HEARTS and Hibs put their traditional rivalries to one side as they joined forces for a moving tribute to two tragic young footballers who died suddenly last weekend.
Players from both clubs paid their respects before their matches yesterday in honour of 13-year-old Jamie Skinner and Hibs youth prospect David Paul, 18.
Both young footballers died last Sunday – Jamie collapsed after suffering a suspected heart attack while making his debut for Tynecastle under-14s, just a week after being released by Hearts, while David, who played for Hibs under-20s, was found dead at his Fairmilehead home.
Fans and players at Tynecastle took part in a minute’s applause, while Dingwall, where Hibs took on Ross County, fell silent for 60 seconds. Meanwhile, scarves of both Hearts and Hibs were tied together at the gates of Tynecastle as a symbol of two clubs united in grief.
Hibs reserve goalkeeper Sean Murdoch wore a T-shirt during the warm-up with the message: “RIP David, 1995-2003. Gone but not forgotten.”
And after the match, Hibs manager Terry Butcher dedicated the 2-0 win to David, who was discovered dead in his bed by his devastated parents just hours after attending a party with teammates.
Butcher said: “We wanted to win for David, that was the big thing. The players wanted the minute’s silence but we just wanted to do it for David and his family because that’s what he would have wanted, Hibs to win. I said to the boys they are the lucky ones, they have a career, so it’s nice that we could do it for him, in his honour.”
Hearts manager Gary Locke also paid tribute to both young stars after his side went down 4-0 to Kilmarnock. He said: “The thoughts of everyone at Heart of Midlothian go out to the families of both boys.”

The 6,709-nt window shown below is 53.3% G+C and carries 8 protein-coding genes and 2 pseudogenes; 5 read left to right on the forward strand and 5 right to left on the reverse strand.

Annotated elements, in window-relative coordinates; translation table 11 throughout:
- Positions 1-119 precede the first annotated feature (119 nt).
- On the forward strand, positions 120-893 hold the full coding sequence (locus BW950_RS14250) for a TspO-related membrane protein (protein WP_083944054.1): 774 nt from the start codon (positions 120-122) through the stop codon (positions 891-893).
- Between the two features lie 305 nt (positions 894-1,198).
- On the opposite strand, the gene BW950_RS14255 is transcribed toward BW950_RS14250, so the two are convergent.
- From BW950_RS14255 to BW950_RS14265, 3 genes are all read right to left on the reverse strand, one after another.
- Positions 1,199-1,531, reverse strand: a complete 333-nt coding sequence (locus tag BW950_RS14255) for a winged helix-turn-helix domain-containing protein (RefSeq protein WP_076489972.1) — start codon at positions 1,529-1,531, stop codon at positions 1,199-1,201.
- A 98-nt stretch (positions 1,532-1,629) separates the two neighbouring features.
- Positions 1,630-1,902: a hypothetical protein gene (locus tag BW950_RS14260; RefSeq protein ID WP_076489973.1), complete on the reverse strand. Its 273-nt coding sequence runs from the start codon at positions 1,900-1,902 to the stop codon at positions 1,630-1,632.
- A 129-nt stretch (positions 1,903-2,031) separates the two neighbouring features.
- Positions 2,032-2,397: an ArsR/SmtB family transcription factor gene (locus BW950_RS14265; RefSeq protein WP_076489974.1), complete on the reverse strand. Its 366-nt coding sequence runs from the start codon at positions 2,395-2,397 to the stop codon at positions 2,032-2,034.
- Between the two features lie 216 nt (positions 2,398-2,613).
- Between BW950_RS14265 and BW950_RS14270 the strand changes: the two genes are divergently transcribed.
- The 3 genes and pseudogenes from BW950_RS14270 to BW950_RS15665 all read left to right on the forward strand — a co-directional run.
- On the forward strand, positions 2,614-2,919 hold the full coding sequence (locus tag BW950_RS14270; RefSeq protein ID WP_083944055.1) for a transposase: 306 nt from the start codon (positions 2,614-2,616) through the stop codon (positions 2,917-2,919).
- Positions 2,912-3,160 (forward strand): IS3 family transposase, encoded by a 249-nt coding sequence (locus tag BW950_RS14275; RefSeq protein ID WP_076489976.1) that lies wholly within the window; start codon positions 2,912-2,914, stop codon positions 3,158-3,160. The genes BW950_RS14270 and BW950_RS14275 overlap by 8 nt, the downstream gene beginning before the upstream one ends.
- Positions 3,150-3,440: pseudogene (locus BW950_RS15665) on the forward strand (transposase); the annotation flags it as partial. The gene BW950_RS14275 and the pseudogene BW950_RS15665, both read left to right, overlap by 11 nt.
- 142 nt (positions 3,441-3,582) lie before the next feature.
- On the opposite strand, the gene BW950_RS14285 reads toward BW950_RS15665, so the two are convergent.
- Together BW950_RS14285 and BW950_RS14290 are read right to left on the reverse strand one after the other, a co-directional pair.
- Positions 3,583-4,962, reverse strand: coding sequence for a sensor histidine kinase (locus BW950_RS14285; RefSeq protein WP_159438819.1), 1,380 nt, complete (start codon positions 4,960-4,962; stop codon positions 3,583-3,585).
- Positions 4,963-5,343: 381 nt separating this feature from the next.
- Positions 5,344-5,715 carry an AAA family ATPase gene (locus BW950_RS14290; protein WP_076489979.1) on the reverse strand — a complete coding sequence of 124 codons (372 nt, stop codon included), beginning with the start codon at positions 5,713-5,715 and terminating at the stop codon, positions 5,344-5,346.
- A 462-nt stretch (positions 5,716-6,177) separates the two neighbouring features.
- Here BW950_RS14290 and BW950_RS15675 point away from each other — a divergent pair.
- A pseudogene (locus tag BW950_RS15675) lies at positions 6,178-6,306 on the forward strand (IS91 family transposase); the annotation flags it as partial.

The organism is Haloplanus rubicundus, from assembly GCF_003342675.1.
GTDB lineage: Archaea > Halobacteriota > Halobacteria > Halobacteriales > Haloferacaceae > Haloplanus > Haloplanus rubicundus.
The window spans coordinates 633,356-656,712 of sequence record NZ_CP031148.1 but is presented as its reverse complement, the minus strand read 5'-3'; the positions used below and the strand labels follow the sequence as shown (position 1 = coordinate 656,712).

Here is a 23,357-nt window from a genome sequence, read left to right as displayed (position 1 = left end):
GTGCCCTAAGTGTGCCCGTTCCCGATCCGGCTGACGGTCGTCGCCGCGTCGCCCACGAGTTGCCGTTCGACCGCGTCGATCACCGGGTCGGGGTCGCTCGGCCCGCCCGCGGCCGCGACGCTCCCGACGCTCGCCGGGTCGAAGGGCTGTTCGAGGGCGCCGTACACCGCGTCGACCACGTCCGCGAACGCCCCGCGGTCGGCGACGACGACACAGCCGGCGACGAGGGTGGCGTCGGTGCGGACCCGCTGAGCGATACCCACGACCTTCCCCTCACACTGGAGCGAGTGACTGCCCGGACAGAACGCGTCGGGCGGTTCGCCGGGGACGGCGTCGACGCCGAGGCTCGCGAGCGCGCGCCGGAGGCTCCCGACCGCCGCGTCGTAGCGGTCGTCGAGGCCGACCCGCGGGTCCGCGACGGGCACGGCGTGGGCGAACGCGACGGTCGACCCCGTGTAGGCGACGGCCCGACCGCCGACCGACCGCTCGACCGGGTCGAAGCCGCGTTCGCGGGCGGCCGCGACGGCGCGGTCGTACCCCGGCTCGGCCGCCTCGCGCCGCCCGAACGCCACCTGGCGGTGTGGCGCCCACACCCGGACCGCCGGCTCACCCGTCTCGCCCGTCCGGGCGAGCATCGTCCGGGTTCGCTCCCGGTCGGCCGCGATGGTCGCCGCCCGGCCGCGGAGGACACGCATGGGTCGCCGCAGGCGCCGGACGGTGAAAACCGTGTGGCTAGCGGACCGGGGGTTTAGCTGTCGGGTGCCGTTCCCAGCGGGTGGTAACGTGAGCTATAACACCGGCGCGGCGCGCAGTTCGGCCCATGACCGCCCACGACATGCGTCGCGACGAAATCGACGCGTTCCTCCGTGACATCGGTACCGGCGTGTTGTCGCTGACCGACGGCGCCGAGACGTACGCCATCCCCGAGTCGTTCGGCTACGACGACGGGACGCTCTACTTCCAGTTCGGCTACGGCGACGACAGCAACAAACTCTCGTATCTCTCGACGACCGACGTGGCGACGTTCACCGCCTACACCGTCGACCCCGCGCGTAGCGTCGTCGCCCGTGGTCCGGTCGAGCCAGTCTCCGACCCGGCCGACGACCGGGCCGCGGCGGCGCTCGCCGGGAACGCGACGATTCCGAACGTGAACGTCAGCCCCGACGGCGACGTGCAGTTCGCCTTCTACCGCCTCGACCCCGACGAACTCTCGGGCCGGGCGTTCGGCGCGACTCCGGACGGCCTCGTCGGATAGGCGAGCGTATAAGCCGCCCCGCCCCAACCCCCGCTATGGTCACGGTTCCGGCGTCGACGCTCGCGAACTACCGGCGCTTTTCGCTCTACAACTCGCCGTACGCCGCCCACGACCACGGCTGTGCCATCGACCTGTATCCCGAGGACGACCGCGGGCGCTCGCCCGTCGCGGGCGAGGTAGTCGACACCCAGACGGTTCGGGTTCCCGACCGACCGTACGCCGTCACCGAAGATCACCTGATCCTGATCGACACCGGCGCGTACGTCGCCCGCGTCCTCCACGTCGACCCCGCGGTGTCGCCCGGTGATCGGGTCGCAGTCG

Tennis star Andy Murray retweeted a comment from brother Jamie, which read: “Terrible tragedies. Life doesn’t make sense sometimes.”
Jamie collapsed five minutes into the second half of a match against Spartans at the Saughton Sports Complex on Sunday morning.
His father, George, rushed to his side after his son Tony received a call about the emergency at their family home.
The pair arrived as paramedics fought to save the teenager and they went with him in the ambulance to the ERI.
A post-mortem examination is still to be carried out to determine the exact cause of death, but early indications suggest he suffered a heart attack.
The Evening News told yesterday how calls were now being made for life-saving heart equipment to be installed at all community and sporting facilities in Scotland.
The Arrhythmia Alliance said that defibrillators, which jump start the heart after cardiac arrest, should be made available at all such facilities.
A charity match organised by friends and family of Jamie is to take place at 1pm on Monday at Inch Park.
Organisers said anyone was welcome, with donations set to go to the British Heart Foundation.